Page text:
When Prongs Go Wrong: When And How To Have Damaged Ring Prongs Repaired

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Artistic Style: Defining and Evaluating Artistic  Style in Jewelry

My name is Jess. When I was a little girl, my mum had an antique shop, and I loved sitting by her side as she refinished some objects, researched others to price them and haggled with customers. When I grew up, I realised my passions resided in the realm of jewelry. I made a few pieces and dabbled in welding and design, but ultimately, I realised I am a curator rather than a designer. I decided to follow my mum in my career path. Now, I travel to flea markets and boot sales, selling jewelry I've found at estate sales, charity shops and the like. I don't focus on the precious jewels. Instead, I'm all about artistry and style. If you want to learn about it and other topics, check out my posts.


When Prongs Go Wrong: When And How To Have Damaged Ring Prongs Repaired

8 July 2016
 Categories: , Blog

A ring with a precious stone setting can be a truly beautiful thing, but you'll probably forget all about the beauty if your expensive stone falls out and disappears down the plughole. Keeping the prongs of your stone's setting in top condition is vital for the safety and appearance of your ring, but damaged prongs can be difficult to detect if you don't know what to look for. Fortunately, jewellery repair specialists are more than capable of repairing damaged prongs, keeping you ring beautiful and your stone safe.

How can I tell if my ring has damaged prongs?

If you ring's prongs have sustained damaged, the damage may not be immediately visible to the naked eye, even if it is badly bent or broken. As such, you should give your ring a closer inspection every so often to make sure the setting is still secure. Use a magnifying glass or jeweller's loupe to check for snapped or chipped prongs, making sure to inspect them from different angles. You should also pay close attention to how snugly the prongs fit against the stone -- they should rest directly against the stone's surface for their entire length, so visible gaps generally indicate a bent prong that can leave your stone unstable and prone to falling out.

How should I have damaged prongs repaired?

If you notice visible damage to your ring's prongs, you should stop wearing it immediately, particularly when outdoors or in the bath/shower. Even a slight knock can cause a stone to fall out of a bent or broken setting. As such, you'll probably want to have your ring repaired as quickly as possible, particularly if your ring is a wedding or engagement ring.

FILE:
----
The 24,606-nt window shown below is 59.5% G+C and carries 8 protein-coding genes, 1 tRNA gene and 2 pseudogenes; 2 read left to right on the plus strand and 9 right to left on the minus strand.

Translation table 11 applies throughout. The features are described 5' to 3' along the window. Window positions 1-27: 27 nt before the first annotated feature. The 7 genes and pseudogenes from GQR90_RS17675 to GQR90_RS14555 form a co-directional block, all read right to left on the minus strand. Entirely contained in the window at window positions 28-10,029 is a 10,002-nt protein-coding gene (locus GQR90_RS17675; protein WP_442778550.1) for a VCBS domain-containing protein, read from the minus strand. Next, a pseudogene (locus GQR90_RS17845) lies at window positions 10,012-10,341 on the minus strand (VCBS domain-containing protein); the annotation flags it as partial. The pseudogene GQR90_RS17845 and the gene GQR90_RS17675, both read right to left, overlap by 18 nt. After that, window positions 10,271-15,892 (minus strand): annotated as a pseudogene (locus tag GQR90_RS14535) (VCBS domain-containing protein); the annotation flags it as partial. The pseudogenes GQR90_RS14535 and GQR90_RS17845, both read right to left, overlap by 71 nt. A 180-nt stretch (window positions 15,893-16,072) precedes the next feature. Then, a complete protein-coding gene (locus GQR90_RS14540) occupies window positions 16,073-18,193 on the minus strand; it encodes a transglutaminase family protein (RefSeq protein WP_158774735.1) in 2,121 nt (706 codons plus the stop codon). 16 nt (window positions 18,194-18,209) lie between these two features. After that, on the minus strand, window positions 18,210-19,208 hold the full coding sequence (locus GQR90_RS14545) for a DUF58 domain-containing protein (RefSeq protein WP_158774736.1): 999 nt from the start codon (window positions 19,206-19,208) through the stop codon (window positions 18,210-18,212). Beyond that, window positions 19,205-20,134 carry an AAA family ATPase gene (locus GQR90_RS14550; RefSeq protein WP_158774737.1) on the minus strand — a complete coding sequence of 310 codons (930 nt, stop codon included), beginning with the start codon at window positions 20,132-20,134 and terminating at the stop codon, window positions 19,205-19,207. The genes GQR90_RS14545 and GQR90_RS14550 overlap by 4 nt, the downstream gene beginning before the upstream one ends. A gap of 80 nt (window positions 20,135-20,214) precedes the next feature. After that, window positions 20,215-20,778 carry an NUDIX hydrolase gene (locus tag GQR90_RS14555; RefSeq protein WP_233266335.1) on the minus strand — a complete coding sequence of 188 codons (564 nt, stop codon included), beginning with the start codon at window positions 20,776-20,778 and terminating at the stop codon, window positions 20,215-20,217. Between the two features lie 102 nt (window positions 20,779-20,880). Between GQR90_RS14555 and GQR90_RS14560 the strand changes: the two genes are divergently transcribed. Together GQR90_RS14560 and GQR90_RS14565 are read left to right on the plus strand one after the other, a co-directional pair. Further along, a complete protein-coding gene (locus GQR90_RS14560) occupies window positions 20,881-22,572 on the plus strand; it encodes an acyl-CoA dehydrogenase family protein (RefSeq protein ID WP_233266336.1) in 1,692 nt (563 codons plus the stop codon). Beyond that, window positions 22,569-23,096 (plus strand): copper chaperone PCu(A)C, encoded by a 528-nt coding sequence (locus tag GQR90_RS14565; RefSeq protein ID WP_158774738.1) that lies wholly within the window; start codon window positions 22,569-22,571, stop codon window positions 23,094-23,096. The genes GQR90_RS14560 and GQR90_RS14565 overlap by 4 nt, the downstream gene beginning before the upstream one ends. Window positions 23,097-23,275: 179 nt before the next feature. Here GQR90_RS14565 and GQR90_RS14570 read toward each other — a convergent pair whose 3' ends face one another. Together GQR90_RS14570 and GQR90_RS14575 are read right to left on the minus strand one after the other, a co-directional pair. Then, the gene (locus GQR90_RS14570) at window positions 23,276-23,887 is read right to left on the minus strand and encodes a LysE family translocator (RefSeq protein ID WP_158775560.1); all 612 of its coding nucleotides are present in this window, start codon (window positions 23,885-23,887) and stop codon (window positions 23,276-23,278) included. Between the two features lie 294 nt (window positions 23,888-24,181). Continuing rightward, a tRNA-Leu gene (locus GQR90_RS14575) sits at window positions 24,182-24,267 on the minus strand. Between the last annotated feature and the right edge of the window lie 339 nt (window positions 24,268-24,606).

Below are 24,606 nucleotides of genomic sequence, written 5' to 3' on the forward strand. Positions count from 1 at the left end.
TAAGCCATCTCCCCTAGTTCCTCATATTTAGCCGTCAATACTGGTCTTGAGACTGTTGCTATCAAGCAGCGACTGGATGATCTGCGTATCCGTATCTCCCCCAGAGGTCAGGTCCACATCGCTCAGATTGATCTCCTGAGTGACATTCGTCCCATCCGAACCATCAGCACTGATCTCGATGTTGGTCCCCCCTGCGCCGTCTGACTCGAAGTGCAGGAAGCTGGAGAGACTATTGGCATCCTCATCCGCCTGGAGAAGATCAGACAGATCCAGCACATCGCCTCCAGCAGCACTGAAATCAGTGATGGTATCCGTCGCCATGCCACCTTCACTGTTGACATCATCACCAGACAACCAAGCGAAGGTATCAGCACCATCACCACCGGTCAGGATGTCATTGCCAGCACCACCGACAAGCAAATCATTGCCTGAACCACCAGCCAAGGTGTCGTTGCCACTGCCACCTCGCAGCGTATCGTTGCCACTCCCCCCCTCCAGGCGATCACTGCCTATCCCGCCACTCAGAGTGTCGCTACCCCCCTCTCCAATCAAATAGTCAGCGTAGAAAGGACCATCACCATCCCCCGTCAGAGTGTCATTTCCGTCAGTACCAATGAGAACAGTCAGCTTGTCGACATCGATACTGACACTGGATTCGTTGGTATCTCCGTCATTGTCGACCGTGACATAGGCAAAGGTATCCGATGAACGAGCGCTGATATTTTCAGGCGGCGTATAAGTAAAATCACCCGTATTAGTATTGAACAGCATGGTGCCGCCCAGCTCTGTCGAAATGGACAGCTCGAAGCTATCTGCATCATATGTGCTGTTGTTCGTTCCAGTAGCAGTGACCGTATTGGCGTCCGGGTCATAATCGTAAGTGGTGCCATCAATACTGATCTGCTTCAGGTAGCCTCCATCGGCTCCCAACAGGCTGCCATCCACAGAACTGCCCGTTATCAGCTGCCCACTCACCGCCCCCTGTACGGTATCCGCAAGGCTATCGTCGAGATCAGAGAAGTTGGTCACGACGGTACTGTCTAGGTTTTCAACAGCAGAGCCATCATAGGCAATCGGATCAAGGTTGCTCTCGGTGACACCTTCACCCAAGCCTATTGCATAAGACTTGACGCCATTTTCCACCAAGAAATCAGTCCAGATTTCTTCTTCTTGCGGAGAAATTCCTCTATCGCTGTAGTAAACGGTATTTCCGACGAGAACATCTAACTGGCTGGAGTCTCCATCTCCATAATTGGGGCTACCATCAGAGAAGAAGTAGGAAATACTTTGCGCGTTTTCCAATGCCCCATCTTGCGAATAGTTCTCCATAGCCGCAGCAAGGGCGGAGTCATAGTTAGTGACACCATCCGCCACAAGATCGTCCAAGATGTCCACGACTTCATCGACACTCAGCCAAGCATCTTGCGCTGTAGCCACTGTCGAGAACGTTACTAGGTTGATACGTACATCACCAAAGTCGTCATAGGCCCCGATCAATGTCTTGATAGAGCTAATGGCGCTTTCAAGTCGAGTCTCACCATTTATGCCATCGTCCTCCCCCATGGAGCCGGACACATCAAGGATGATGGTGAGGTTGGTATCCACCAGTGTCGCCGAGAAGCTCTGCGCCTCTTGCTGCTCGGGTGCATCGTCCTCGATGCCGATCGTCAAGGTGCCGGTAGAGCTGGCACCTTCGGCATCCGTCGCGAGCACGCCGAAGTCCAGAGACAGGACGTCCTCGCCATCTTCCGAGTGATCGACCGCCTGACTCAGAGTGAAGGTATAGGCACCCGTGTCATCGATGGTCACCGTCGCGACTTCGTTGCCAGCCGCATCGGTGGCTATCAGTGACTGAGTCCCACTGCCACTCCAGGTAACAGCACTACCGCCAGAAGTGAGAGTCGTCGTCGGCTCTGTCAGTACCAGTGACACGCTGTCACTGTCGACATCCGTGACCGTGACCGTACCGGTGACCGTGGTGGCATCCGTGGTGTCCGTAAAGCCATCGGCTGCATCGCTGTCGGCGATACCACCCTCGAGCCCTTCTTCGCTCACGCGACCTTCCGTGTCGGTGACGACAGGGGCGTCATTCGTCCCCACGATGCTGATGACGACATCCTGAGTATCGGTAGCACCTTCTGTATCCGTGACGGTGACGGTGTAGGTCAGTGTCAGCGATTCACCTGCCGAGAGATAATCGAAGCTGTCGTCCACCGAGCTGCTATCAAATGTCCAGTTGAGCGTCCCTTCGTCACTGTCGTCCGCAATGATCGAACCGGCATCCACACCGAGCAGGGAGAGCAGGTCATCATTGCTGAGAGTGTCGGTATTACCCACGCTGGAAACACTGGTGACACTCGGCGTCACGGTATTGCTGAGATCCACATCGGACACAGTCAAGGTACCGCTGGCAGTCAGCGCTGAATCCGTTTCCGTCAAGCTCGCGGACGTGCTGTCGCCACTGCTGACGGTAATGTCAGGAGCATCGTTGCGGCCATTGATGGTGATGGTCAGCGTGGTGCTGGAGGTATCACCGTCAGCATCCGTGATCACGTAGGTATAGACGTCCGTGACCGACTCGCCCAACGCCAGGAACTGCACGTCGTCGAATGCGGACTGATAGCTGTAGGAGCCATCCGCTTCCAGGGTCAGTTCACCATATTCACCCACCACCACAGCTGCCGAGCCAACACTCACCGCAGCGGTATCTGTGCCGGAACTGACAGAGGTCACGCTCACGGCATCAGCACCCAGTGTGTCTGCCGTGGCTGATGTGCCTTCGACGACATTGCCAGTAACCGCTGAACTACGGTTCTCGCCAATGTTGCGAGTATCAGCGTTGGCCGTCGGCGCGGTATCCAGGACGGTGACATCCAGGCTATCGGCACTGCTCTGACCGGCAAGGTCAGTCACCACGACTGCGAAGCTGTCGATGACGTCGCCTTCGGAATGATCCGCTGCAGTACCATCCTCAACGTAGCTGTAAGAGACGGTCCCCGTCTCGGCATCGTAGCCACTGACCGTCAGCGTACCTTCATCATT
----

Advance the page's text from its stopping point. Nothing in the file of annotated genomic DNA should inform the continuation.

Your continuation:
Once the repair specialist has had a chance to inspect your ring, and the scale of the damage it has sustained, they can begin repairs. You can have your ring's setting repaired in one of three ways:

  • Prong reshaping: If your ring has bent prongs that have not snapped or flattened, they can usually be moved back into place. This is generally the quickest and least expensive option and leaves no visible sign of repair work, but it is not a viable option for badly misshaped or broken prongs.
  • Prong re-tipping: This procedure involves fitting a new tip to the end of a snapped prong, using special solder that contains the precious metal your ring is made of. Using this special solder means that repair work is not visible to the naked eye -- however, it is slightly softer than the original metal, and a re-tipped prong will be permanently weaker than its unbroken companions. If you choose this option, take care to avoid damaging the repaired prong, and give it occasional inspections to ensure the softer solder is not bent away from the stone.
  • Head replacement: If more than one prong of a setting is damaged, re-tipping them all may leave your setting unacceptably weak. In these instances, jewellery repair companies generally recommend having the entire setting replaced, with a new head of prongs fitted to the ring with solder. This kind of repair leaves you with prongs that are just as strong as the originals, and because the soldered part of the ring rests underneath the setting, it is much less vulnerable to damage. However, this procedure is considerably more expensive than re-tipping, and you may have to wait several weeks before you can reclaim your prized ring.